CBS said Wednesday it is going ahead and insists that its 48 Hours episode Saturday on the case of former Survivor producer Bruce Beresford-Redman is balanced. Beresford-Redman is on trial for murder in the 2010 death of his wife, Monica Beresford-Redman, while the California couple was vacationing in Cancun, Mexico, with their two children. Her naked body was found in the sewer of the resort where they were staying.
Victim’s Family Opposes CBS Report
NEW YORK (AP) — The family of a woman murdered while vacationing in Mexico wants CBS not to air a prison diary made by the man accused of the crime for fear it will make him a sympathetic figure.
But CBS said Wednesday it is going ahead and insists that its “48 Hours” episode Saturday on the case of former “Survivor” producer Bruce Beresford-Redman is balanced.
Beresford-Redman is on trial for murder in the 2010 death of his wife, Monica Beresford-Redman, while the California couple was vacationing in Cancun, Mexico, with their two children. Her naked body was found in the sewer of the resort where they were staying.
Bruce Beresford-Redman has been in a Mexican jail since February 2012 as the case grinds on. He maintains his innocence.
The Emmy-nominated producer was given a small camera by “48 Hours” and asked to document his life in prison. Mexican prison authorities permitted the camera, CBS said.
Monica Beresford-Redman’s sisters asked CBS not to air the “48 Hours” episode until after the verdict and the network refused, said Alison Triessl, their lawyer. The sisters, Carla Burgos and Jeane Burgos, believe their former brother-in-law is guilty.
“It will elevate Bruce’s status to one of celebrity, it will elicit sympathy for him and most troubling, it may even influence the rightful verdict in this case,” Triessl said. “As Carla and Jeane Burgos have asked CBS, `please do not further victimize our family.'”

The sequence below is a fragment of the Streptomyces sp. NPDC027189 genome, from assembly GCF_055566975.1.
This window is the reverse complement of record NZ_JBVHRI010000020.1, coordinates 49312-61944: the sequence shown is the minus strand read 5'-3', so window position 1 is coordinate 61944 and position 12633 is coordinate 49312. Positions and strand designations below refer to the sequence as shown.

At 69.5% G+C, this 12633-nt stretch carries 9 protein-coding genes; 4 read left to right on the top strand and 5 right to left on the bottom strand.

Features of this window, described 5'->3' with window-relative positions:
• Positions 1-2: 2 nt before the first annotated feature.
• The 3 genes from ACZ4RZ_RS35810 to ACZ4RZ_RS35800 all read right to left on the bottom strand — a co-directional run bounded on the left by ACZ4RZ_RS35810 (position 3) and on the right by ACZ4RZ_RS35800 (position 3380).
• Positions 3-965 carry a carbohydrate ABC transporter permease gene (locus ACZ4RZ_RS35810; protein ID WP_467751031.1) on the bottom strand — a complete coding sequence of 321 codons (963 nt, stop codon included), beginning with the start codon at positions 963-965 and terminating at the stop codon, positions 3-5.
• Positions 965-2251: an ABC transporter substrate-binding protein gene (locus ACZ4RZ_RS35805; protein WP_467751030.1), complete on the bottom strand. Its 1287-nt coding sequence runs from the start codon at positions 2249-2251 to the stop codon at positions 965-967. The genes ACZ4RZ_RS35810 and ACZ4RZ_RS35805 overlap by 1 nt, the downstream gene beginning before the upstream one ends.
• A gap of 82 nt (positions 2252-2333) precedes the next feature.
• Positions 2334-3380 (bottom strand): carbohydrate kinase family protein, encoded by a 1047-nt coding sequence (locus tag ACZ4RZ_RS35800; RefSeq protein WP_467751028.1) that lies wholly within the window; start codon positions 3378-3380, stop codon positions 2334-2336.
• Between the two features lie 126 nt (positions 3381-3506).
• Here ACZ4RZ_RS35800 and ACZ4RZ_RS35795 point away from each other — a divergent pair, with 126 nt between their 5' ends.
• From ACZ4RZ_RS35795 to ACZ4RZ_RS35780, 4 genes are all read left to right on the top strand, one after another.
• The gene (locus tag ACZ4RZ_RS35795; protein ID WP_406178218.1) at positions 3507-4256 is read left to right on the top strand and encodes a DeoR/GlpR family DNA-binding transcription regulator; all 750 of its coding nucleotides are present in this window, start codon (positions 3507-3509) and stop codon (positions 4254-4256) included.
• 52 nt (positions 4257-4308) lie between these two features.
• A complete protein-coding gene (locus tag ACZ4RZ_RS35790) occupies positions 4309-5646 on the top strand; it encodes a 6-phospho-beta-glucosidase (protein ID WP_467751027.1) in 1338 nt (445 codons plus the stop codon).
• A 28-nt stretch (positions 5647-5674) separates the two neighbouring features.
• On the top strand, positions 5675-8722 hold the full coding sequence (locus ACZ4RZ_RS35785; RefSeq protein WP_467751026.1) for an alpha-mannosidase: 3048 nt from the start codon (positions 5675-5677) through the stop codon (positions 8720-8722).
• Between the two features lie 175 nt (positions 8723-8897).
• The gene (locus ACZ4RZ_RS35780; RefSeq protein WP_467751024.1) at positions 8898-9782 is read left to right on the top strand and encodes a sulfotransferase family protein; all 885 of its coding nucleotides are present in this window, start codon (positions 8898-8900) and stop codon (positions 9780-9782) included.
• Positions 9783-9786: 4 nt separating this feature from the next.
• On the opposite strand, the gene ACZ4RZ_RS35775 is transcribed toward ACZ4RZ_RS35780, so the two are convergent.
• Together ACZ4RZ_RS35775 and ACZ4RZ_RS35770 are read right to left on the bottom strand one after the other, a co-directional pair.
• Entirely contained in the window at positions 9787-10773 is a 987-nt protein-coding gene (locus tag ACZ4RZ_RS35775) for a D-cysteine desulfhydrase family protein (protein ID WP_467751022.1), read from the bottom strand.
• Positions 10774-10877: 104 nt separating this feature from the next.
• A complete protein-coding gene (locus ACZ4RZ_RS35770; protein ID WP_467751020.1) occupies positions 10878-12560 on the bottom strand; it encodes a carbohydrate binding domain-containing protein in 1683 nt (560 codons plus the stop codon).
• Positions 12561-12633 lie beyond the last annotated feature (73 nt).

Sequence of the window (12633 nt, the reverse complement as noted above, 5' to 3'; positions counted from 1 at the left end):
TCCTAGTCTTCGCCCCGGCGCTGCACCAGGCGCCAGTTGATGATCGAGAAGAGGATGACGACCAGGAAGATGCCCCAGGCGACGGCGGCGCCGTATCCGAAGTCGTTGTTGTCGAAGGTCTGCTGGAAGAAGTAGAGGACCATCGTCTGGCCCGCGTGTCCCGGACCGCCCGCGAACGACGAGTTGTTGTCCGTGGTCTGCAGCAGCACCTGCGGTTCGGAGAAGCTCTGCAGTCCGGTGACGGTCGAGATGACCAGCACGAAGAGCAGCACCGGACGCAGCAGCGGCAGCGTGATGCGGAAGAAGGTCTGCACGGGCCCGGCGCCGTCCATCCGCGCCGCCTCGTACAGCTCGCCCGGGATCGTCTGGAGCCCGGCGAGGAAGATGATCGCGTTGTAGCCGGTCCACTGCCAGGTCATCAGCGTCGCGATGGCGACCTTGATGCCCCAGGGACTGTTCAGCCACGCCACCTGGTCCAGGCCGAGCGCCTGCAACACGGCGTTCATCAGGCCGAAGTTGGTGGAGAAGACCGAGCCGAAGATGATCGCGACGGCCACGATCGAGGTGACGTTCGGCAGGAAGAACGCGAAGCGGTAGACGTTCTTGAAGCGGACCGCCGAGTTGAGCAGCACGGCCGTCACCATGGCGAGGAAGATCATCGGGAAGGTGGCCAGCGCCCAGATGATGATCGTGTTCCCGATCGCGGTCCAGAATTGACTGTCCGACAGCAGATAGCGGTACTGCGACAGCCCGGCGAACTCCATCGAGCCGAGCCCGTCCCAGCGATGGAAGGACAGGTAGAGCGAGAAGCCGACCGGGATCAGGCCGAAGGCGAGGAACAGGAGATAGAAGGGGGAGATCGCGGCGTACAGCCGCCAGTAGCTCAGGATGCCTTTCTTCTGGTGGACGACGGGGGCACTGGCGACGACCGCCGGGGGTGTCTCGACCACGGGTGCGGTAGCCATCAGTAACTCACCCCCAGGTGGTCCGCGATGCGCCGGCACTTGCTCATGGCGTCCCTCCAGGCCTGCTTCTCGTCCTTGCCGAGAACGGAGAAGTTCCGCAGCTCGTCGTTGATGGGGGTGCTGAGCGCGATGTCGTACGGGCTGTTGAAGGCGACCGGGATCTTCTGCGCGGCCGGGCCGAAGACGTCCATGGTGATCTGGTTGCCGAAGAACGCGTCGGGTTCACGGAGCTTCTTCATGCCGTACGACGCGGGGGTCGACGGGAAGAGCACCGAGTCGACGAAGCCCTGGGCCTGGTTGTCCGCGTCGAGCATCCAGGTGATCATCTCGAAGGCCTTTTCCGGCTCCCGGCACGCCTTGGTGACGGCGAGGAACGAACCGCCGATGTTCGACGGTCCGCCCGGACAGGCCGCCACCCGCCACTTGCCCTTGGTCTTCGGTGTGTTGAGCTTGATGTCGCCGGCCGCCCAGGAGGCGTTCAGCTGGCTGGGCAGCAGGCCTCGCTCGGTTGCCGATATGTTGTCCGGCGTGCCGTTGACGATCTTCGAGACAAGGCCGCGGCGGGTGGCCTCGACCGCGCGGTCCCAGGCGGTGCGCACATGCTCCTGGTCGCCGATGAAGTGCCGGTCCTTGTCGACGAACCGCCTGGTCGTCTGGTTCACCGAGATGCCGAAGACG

In the “48 Hours” diary, Beresford-Redman says he was giving “a sense of what life is like in hell.” He says conditions are hot, cramped, smelly and noisy and he trusts no one. He shows his eyes tearing up when guards set off tear gas after a riot, and shows the fetid conditions of his cell, where 10 men are staying in a room built for three.
“It’s almost impossible to live life in the present, because the present is absolutely miserable,” the producer says, adding he often lies awake in his bed at night, thinking about how much he misses his wife.
At the same time, the newsmagazine outlines a story that reflects poorly on Beresford-Redman. The couple’s marriage was in trouble because of his cheating, and appeared nearing its end. Correspondent Troy Roberts interviews Beresford-Redman and CBS draws on interviews with the sisters that were conducted for a 2012 story. The network said the sisters declined to be interviewed for Saturday’s show.
Susan Zirinsky, executive producer of “48 Hours,” said the intention was not to paint Beresford-Redman in a sympathetic light, but to give viewers a glimpse of what life is like in a foreign justice system. A former television producer seemed well qualified to capture the moments, she said.
“We’re very conscious of the fact that this is a man accused of murder, of horrific murder,” she said. “If he is found guilty in the final judgment, then the tough conditions in that prison are exactly what he deserves. But there is a case to be proven, even if Mexico believes that you’re guilty until proven innocent.”
Zirinsky compared Saturday’s edition to another time when “48 Hours” gave a camera to a woman found guilty of murdering her husband so she could document the trial from her perspective. It was done to give viewers a unique vantage point, not to make people feel sorry for her, she said.
The “48 Hours” episode also details problems that prosecutors are having with their case against Beresford-Redman, including evidence grown moldy and witnesses not showing up for the trial.